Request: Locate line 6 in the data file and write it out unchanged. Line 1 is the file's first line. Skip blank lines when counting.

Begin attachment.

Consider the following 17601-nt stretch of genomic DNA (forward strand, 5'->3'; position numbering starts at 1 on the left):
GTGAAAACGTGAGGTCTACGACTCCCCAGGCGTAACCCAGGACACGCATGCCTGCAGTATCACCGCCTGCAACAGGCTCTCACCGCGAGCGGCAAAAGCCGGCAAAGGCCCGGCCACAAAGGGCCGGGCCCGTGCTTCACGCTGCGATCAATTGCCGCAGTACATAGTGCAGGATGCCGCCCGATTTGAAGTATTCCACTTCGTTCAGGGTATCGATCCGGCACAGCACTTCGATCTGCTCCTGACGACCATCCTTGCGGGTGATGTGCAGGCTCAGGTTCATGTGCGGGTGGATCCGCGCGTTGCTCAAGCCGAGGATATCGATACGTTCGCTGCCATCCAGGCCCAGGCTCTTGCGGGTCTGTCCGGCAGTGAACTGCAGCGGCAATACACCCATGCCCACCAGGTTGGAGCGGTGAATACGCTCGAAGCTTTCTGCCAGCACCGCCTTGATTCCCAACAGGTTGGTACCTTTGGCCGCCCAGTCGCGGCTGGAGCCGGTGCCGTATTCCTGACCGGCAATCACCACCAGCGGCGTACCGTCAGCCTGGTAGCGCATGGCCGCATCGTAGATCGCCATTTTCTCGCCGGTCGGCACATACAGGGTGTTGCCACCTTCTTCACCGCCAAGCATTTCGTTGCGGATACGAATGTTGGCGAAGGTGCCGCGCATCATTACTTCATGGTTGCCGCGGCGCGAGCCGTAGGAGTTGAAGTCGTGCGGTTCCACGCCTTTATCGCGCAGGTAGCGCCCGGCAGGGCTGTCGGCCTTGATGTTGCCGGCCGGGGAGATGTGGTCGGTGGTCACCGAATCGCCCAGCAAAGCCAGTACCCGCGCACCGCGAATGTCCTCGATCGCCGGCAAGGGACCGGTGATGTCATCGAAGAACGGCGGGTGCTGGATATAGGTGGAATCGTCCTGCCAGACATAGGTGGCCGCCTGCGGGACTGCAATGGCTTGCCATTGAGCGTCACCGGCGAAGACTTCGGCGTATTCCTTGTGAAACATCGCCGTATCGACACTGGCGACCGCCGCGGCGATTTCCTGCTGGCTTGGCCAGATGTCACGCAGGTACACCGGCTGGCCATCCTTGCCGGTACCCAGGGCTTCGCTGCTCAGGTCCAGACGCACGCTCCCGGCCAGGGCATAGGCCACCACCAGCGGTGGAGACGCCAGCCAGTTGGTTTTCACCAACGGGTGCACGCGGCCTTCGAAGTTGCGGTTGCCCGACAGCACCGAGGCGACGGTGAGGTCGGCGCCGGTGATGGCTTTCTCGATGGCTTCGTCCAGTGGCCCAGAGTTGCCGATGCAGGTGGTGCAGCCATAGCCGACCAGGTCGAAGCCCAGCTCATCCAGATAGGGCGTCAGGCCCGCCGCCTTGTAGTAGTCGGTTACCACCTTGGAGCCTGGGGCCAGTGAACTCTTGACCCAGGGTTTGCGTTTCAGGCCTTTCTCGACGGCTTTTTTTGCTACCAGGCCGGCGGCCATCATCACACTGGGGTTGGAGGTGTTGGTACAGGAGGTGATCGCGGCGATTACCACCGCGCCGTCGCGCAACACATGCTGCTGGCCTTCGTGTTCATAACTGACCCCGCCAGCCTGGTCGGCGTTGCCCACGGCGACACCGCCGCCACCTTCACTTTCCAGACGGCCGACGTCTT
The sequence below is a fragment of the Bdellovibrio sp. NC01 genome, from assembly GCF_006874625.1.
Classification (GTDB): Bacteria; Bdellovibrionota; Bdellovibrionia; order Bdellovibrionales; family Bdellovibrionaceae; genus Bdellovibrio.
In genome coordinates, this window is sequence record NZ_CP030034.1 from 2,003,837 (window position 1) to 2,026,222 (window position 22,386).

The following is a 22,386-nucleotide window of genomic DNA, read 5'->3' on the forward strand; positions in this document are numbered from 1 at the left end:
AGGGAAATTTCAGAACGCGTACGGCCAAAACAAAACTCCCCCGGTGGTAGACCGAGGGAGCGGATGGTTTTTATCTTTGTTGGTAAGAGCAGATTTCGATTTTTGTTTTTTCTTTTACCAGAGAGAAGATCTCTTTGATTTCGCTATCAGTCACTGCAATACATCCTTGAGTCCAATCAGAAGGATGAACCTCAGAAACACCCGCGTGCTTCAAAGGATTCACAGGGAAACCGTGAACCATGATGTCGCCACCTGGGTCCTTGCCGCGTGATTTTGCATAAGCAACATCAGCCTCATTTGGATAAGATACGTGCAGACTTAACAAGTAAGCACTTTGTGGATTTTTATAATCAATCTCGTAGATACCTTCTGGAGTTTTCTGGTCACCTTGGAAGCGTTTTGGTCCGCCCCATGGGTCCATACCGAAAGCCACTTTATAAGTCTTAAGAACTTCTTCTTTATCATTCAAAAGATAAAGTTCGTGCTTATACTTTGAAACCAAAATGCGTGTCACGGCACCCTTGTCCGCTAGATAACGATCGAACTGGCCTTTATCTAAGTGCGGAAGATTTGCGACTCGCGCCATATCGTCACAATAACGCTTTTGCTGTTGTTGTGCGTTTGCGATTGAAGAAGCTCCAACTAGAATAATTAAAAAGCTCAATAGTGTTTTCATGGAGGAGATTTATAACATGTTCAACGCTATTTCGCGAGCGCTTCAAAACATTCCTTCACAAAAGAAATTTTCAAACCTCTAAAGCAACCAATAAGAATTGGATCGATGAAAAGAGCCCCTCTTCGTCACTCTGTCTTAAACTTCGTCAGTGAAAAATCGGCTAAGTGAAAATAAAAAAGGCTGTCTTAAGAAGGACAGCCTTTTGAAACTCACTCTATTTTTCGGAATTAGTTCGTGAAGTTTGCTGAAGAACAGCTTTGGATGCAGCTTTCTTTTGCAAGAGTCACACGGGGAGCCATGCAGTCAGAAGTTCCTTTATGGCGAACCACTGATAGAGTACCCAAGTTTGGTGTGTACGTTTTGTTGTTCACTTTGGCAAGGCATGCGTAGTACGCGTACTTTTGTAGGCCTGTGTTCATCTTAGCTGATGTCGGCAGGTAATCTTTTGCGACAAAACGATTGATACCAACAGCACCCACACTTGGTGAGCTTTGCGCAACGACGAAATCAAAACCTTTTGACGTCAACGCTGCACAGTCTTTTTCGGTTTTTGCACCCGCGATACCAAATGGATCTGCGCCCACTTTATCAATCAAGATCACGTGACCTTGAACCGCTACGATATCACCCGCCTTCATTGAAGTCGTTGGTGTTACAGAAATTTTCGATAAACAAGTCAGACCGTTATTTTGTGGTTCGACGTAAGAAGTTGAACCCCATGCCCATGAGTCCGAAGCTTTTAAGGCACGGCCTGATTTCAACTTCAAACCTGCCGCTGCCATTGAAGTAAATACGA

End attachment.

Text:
The following is a 22,386-nucleotide window of genomic DNA, read 5'->3' on the forward strand; positions in this document are numbered from 1 at the left end: